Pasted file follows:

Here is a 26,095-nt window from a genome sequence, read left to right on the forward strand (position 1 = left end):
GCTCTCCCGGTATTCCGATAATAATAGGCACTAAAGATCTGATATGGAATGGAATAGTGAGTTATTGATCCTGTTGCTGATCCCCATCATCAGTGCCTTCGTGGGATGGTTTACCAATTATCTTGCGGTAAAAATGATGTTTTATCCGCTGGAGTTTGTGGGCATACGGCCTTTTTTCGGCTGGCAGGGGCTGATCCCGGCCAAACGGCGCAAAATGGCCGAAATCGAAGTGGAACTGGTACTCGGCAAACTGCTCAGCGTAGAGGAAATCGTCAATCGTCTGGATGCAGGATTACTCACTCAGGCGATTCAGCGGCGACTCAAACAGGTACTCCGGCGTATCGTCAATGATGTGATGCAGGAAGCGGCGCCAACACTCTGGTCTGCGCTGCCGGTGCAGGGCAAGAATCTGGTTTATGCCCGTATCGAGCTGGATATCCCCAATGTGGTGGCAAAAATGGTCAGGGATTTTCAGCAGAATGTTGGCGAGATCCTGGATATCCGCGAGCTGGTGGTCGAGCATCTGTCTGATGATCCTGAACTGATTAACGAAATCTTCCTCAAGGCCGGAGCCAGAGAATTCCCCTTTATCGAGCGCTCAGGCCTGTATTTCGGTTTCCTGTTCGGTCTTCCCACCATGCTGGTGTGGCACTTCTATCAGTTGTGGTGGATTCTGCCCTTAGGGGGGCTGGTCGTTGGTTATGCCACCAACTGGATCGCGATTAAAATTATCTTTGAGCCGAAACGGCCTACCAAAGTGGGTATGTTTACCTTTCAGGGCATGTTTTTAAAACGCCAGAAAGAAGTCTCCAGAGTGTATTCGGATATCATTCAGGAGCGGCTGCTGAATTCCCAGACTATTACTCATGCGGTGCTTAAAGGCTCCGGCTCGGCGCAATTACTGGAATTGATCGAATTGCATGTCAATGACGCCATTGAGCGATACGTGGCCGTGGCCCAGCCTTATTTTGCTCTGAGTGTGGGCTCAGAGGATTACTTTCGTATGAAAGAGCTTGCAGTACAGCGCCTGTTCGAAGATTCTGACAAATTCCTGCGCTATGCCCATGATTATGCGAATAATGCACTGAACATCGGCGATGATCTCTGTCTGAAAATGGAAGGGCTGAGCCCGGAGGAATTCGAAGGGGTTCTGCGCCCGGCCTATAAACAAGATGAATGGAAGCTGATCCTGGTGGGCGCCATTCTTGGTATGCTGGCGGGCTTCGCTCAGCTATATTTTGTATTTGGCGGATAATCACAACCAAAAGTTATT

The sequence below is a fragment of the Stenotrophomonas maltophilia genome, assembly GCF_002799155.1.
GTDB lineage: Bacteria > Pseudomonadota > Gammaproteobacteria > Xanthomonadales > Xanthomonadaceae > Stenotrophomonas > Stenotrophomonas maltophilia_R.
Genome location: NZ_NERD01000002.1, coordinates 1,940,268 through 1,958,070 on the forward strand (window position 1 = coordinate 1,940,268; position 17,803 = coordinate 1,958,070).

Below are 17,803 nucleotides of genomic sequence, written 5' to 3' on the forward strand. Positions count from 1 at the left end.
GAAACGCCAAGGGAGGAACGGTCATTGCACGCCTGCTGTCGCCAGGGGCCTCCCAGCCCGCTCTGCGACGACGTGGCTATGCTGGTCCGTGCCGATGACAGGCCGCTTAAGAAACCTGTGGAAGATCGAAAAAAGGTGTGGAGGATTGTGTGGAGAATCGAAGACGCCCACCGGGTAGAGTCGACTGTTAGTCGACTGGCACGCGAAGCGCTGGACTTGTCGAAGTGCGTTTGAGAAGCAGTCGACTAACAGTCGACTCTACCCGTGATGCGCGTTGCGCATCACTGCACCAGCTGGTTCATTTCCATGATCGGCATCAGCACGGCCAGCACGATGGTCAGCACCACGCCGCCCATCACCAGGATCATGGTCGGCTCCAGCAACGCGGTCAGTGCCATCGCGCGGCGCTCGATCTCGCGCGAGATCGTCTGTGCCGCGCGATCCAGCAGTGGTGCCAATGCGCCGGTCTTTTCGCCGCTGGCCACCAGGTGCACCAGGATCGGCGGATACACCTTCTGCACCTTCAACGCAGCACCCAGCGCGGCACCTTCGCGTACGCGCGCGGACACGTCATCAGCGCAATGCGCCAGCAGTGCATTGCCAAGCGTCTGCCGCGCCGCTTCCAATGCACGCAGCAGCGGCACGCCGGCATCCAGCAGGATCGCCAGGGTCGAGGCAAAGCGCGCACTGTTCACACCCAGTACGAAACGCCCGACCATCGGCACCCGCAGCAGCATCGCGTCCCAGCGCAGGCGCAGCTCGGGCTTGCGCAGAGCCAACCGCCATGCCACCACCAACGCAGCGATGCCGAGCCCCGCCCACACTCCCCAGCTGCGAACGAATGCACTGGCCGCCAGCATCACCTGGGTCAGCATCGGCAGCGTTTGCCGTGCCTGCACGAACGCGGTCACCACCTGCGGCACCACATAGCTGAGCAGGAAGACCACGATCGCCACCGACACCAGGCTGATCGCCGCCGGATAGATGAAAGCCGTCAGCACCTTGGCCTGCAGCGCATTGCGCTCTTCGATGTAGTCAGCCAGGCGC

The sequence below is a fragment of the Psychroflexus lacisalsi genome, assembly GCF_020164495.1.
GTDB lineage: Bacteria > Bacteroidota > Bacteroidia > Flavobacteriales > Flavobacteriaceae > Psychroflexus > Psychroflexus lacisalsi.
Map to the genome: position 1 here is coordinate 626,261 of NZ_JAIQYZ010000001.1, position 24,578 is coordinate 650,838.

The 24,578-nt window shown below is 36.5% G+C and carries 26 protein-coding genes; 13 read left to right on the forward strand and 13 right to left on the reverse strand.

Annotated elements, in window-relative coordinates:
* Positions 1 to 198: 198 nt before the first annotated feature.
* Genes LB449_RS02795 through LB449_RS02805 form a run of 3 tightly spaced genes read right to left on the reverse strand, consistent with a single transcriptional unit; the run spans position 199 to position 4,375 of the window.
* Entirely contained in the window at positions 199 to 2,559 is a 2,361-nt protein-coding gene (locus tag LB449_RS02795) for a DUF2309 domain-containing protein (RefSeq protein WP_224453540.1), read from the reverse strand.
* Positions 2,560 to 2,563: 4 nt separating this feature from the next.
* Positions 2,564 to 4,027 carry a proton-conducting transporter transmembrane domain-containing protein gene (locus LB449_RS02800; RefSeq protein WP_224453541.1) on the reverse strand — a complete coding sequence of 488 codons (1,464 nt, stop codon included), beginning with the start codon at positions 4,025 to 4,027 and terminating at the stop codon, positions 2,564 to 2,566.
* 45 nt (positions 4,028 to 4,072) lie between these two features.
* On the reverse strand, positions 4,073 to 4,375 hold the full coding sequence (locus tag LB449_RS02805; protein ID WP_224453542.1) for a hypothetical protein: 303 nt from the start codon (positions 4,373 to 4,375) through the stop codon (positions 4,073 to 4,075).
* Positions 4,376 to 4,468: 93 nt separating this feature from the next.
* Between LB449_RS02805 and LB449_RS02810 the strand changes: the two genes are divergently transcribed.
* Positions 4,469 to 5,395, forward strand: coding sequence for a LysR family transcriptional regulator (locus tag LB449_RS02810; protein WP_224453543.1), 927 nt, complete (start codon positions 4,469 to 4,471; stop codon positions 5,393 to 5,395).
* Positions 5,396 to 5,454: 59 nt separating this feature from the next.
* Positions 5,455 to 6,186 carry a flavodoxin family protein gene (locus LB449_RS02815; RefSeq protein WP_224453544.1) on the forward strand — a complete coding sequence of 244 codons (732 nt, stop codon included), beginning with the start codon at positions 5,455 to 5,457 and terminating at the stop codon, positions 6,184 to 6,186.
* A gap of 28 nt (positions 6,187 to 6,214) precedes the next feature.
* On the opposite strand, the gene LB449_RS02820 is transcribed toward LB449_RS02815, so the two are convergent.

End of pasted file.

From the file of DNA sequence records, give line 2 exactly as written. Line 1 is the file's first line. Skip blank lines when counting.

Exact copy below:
GCTCTCCCGGTATTCCGATAATAATAGGCACTAAAGATCTGATATGGAATGGAATAGTGAGTTATTGATCCTGTTGCTGATCCCCATCATCAGTGCCTTCGTGGGATGGTTTACCAATTATCTTGCGGTAAAAATGATGTTTTATCCGCTGGAGTTTGTGGGCATACGGCCTTTTTTCGGCTGGCAGGGGCTGATCCCGGCCAAACGGCGCAAAATGGCCGAAATCGAAGTGGAACTGGTACTCGGCAAACTGCTCAGCGTAGAGGAAATCGTCAATCGTCTGGATGCAGGATTACTCACTCAGGCGATTCAGCGGCGACTCAAACAGGTACTCCGGCGTATCGTCAATGATGTGATGCAGGAAGCGGCGCCAACACTCTGGTCTGCGCTGCCGGTGCAGGGCAAGAATCTGGTTTATGCCCGTATCGAGCTGGATATCCCCAATGTGGTGGCAAAAATGGTCAGGGATTTTCAGCAGAATGTTGGCGAGATCCTGGATATCCGCGAGCTGGTGGTCGAGCATCTGTCTGATGATCCTGAACTGATTAACGAAATCTTCCTCAAGGCCGGAGCCAGAGAATTCCCCTTTATCGAGCGCTCAGGCCTGTATTTCGGTTTCCTGTTCGGTCTTCCCACCATGCTGGTGTGGCACTTCTATCAGTTGTGGTGGATTCTGCCCTTAGGGGGGCTGGTCGTTGGTTATGCCACCAACTGGATCGCGATTAAAATTATCTTTGAGCCGAAACGGCCTACCAAAGTGGGTATGTTTACCTTTCAGGGCATGTTTTTAAAACGCCAGAAAGAAGTCTCCAGAGTGTATTCGGATATCATTCAGGAGCGGCTGCTGAATTCCCAGACTATTACTCATGCGGTGCTTAAAGGCTCCGGCTCGGCGCAATTACTGGAATTGATCGAATTGCATGTCAATGACGCCATTGAGCGATACGTGGCCGTGGCCCAGCCTTATTTTGCTCTGAGTGTGGGCTCAGAGGATTACTTTCGTATGAAAGAGCTTGCAGTACAGCGCCTGTTCGAAGATTCTGACAAATTCCTGCGCTATGCCCATGATTATGCGAATAATGCACTGAACATCGGCGATGATCTCTGTCTGAAAATGGAAGGGCTGAGCCCGGAGGAATTCGAAGGGGTTCTGCGCCCGGCCTATAAACAAGATGAATGGAAGCTGATCCTGGTGGGCGCCATTCTTGGTATGCTGGCGGGCTTCGCTCAGCTATATTTTGTATTTGGCGGATAATCACAACCAAAAGTTATT